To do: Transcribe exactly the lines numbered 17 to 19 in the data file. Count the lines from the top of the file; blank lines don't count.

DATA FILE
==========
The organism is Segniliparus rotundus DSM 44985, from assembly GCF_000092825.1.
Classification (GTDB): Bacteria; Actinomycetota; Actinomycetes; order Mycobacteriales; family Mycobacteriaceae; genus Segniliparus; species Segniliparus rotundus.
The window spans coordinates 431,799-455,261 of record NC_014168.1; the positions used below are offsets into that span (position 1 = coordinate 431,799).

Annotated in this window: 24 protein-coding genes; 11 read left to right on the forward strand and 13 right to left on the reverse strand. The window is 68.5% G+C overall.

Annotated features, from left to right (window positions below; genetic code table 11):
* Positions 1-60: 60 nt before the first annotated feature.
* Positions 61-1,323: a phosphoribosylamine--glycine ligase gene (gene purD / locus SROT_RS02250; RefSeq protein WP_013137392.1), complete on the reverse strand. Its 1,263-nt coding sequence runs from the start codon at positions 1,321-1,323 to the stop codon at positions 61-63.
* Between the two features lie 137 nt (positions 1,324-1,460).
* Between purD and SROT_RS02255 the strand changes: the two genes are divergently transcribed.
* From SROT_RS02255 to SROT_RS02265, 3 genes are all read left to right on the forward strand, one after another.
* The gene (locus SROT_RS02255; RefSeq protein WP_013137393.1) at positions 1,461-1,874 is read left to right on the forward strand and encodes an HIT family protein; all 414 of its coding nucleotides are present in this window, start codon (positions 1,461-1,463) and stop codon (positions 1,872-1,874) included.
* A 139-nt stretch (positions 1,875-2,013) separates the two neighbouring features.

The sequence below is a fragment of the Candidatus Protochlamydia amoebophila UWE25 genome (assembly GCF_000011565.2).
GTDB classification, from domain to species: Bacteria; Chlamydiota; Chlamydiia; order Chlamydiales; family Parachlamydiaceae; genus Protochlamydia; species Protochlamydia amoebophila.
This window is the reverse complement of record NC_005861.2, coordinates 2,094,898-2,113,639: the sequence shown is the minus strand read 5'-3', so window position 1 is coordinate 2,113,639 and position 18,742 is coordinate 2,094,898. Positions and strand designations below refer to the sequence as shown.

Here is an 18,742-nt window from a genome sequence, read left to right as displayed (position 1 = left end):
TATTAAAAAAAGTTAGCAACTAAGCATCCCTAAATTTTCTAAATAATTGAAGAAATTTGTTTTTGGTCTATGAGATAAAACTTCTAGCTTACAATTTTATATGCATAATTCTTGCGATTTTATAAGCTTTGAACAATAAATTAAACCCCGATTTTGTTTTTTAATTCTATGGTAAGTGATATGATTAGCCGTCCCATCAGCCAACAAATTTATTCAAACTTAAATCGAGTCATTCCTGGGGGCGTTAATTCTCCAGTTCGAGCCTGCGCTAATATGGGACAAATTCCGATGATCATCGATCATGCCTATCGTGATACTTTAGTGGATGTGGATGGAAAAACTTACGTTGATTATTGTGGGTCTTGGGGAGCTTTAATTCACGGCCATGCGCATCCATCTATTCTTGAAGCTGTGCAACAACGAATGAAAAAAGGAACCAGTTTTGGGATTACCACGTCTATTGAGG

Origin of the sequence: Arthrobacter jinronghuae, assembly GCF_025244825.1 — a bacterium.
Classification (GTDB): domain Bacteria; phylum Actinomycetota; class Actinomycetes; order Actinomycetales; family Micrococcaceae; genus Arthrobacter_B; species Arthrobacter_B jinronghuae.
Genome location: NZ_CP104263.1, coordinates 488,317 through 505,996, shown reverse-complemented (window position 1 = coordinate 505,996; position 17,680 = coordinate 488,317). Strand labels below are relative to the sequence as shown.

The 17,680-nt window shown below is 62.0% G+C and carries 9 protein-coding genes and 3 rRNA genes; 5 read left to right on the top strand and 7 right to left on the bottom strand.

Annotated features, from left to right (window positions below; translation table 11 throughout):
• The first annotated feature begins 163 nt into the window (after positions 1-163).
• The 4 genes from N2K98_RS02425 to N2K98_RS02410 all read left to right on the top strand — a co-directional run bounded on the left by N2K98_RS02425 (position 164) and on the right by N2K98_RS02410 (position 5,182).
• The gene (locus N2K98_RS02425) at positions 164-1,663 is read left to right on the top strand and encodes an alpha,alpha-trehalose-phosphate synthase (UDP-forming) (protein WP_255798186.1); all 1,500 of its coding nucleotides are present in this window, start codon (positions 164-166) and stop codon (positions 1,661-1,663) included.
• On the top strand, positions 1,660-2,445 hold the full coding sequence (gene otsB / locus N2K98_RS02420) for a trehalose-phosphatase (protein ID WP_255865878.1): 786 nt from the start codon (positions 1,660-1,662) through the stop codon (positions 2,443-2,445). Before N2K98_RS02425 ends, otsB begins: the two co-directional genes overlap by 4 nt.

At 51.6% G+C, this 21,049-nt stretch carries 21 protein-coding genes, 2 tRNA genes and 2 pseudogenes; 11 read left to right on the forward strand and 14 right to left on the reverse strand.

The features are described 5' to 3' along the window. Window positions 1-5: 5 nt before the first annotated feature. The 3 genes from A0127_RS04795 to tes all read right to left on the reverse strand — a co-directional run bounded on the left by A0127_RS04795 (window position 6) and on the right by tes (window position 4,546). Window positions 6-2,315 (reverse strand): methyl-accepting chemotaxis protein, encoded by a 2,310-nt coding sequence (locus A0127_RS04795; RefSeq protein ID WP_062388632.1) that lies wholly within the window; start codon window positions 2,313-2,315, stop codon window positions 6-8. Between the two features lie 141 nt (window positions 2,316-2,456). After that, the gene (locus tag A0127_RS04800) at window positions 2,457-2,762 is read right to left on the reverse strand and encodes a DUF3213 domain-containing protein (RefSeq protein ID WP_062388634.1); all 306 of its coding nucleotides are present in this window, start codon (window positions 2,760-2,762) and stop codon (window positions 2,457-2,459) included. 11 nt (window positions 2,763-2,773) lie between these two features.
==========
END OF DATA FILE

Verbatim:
TATTAAAAAAAGTTAGCAACTAAGCATCCCTAAATTTTCTAAATAATTGAAGAAATTTGTTTTTGGTCTATGAGATAAAACTTCTAGCTTACAATTTTATATGCATAATTCTTGCGATTTTATAAGCTTTGAACAATAAATTAAACCCCGATTTTGTTTTTTAATTCTATGGTAAGTGATATGATTAGCCGTCCCATCAGCCAACAAATTTATTCAAACTTAAATCGAGTCATTCCTGGGGGCGTTAATTCTCCAGTTCGAGCCTGCGCTAATATGGGACAAATTCCGATGATCATCGATCATGCCTATCGTGATACTTTAGTGGATGTGGATGGAAAAACTTACGTTGATTATTGTGGGTCTTGGGGAGCTTTAATTCACGGCCATGCGCATCCATCTATTCTTGAAGCTGTGCAACAACGAATGAAAAAAGGAACCAGTTTTGGGATTACCACGTCTATTGAGG

Origin of the sequence: Arthrobacter jinronghuae, assembly GCF_025244825.1 — a bacterium.
Classification (GTDB): domain Bacteria; phylum Actinomycetota; class Actinomycetes; order Actinomycetales; family Micrococcaceae; genus Arthrobacter_B; species Arthrobacter_B jinronghuae.